3 chainsaw maintenance tips

Your most neglected cottage tool needs some lovin' too. Here are a few ways to keep it happy

By David ZimmerDavid Zimmer

81_istock_chainsaw

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Most cottagers dutifully winterize their outboard motors to ensure long life and a reliable start next spring. But one cottage workhorse that is routinely ignored is the chainsaw, that neglected beast of burden that will save your bacon when a fallen tree limb blocks access to the driveway on your first trip up to the lake next year.

Give some end-of-season care

Remove the air filter and gently tap it to clean off any caked-on sawdust and debris. After a few years of occasional use, or a year of heavy use, replace the filter. Next, take off the shroud that covers the drive sprocket by removing the two bar-retaining nuts, then release the tension on the chain by turning the chain-adjustment screw counterclockwise.

Remove the chain and the bar, and clean all around the drive sprocket. There will be lots of sawdust, chips, and twig ends jammed into this area, all glued together with thick chain-lubricating oil. Use a stick, a toothbrush, a rag – anything it takes to scrape the gunk away. (A few squirts of WD-40 can help loosen things up.) Carefully clean the oiling outlets, usually close to the guide-bar mounts. These deliver oil that reduces friction between the chain and the guide bar, so it is vital that they don’t get clogged up.

Turn your attention to the bar

It’s pretty obvious how things work: The inside of the chain has guides, or tangs, that ride in the groove that goes all the way around the bar. If the groove is clogged, the chain won’t slide smoothly in its track. More importantly, the groove and the tangs act together to distribute bar oil around the business end of the saw, and a clogged groove interferes with this. Clean from the tip of the bar back to the base, removing any gunky accumulations using a “bar groove cleaner,” or the round end of a hacksaw blade. At the base of the bar, near the mounting slot, you will find two small holes, one on each side. These orifices work with the oiling outlets to deliver bar oil to that groove you just cleaned. Because they are so small, they clog easily, so make sure you clean them out, too.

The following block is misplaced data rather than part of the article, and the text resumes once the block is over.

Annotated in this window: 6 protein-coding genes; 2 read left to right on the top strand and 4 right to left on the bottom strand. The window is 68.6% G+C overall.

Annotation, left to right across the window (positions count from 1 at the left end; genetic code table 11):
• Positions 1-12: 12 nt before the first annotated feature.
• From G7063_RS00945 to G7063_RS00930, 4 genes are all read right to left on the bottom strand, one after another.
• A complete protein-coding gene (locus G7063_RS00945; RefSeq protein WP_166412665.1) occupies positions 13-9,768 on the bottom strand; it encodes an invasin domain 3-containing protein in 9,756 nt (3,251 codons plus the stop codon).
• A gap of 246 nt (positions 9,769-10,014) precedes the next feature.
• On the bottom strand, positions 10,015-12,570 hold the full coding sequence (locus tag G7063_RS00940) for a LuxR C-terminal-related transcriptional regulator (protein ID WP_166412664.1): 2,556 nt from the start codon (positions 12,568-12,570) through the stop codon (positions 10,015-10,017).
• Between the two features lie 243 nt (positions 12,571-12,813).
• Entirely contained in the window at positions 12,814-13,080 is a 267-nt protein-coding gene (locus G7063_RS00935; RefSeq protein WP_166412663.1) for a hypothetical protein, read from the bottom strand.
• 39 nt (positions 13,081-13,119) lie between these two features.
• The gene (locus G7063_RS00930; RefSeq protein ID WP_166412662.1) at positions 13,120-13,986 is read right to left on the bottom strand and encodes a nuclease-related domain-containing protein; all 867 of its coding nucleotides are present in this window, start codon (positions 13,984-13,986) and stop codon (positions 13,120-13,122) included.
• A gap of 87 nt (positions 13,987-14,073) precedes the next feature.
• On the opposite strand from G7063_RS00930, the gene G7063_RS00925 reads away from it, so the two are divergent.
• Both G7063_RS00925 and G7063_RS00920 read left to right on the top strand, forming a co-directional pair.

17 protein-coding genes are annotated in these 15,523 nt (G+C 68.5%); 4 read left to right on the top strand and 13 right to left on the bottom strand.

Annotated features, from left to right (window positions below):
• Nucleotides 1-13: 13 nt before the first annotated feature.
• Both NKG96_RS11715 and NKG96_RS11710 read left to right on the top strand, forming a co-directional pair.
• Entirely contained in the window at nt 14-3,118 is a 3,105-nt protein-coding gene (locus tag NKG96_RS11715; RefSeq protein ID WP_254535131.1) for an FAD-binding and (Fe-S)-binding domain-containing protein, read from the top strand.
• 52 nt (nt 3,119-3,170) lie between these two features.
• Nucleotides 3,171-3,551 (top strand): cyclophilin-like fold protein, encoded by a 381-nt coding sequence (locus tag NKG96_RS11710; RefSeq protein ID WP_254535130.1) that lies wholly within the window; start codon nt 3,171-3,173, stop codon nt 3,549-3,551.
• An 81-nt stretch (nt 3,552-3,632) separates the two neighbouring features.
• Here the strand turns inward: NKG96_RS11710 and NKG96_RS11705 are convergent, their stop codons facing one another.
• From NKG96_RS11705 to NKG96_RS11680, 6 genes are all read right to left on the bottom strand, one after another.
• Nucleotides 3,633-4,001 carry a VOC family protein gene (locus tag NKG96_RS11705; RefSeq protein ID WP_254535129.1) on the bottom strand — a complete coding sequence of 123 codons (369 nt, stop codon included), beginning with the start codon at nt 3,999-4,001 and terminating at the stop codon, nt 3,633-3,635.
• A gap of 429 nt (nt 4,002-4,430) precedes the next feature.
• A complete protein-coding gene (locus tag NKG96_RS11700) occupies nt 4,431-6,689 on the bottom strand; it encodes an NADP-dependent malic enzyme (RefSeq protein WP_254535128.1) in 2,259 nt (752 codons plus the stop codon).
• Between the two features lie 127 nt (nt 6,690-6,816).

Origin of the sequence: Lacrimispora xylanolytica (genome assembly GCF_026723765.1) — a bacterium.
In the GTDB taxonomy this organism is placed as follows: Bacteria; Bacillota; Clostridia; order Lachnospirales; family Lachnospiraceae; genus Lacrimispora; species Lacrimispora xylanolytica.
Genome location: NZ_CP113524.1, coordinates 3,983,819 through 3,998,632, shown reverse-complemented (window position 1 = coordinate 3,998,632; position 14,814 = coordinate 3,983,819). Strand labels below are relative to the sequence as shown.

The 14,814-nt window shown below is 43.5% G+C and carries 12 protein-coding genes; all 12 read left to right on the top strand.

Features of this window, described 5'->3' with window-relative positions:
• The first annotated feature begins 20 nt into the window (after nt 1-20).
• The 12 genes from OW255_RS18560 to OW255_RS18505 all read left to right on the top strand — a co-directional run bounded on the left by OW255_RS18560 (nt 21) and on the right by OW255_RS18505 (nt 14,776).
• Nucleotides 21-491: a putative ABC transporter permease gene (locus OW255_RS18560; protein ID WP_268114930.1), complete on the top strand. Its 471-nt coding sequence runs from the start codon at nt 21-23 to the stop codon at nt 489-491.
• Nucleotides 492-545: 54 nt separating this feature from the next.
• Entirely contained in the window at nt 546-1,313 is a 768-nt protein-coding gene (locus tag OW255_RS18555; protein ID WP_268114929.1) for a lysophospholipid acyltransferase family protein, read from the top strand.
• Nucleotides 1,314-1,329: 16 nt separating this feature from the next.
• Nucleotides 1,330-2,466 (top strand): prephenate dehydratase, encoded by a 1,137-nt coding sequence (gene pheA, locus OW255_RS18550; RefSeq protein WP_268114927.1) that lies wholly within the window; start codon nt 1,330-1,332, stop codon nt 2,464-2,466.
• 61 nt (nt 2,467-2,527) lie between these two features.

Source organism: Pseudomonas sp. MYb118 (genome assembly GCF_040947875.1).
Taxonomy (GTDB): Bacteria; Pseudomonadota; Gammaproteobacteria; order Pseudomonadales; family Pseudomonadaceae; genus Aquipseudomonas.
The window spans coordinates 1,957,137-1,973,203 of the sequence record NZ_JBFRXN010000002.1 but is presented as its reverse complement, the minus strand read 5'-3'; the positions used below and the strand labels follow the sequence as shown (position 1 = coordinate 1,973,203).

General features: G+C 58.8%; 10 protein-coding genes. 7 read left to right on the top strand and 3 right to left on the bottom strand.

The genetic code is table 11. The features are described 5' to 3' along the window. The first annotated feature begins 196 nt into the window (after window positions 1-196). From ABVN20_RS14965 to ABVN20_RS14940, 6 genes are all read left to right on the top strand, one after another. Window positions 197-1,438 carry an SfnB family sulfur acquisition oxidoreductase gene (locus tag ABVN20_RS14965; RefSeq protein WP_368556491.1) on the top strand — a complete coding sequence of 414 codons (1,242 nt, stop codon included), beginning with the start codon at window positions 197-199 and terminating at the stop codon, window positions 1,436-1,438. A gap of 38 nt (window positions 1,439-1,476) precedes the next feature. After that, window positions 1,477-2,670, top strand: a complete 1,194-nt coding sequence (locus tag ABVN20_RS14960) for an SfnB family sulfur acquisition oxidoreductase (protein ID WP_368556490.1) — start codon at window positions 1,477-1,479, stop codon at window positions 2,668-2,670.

If your saw produces sawdust instead of nice, big chips, your chain is as dull as a hoe blade and needs sharpening. Even if you do know how to sharpen a chain, it’s a good idea to get a professional job done every once in a while to reset all the tooth angles to their proper parameters. While you’re there, pick up a brand-new chain, so you’ll always have a sharp one in the shed when the other is at the shop getting sharpened.

When you consider that 99 per cent of all cottage sawing uses only the bottom edge of the bar, it’s no surprise that this edge tends to wear more heavily than the top. So when you put your saw back together again, flip the bar so the gently worn top edge is now taking its fair share of the load. If you’ve been doing a lot of sawing over the years and have never flipped the bar, the bottom could be worn to the point that the chain tangs no longer track properly. To test this, cut through some wood with a fresh, professionally sharpened chain on the saw. If the cut veers to one side, your guide bar is badly worn. Take it to the repair shop when you bring your chain in for sharpening, and have it professionally “dressed.” Once the edges are all true, just flip the bar once a year and you shouldn’t need to have it dressed again.

Test the oiling system, fuel tank, and fuel lines

With your now-clean saw reassembled and the chain tensioned properly, test the oiling system by running the saw at high speed with the tip a few inches from a light-coloured surface like an old board, a piece of cardboard, or the boathouse floor. A light spray pattern of oil means your oiling mechanism is working properly.

What really hurts a saw over the winter is old fuel in the tank and fuel lines, which quickly breaks down and deposits a gummy film on the weensy parts inside the carburetor. (This effect is called “varnishing,” and can make your saw all but impossible to start next spring.) It’s easy to prevent, however. To prepare your saw for the big sleep, just top it up with fuel, then add the correct amount of two-stroke fuel stabilizer to the tank. Then run the saw, revving it right up, for no less than two minutes. This will get stabilized gas throughout the fuel line and carburetor, which will prevent varnishing. Contrary to popular opinion, chainsaws do not require the addition of storage (or fogging) oil to the cylinders – their innards are oily enough to survive the winter.

That’s it. If you wanted to be really anal, you could take note of the spark plug’s part number and add it to the list of things to bring back to the cottage next spring, right up there with strike-anywhere matches and mildew remover for your favourite captain’s chair on the screened porch.

This article was originally published on April 17, 2008


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David Zimmer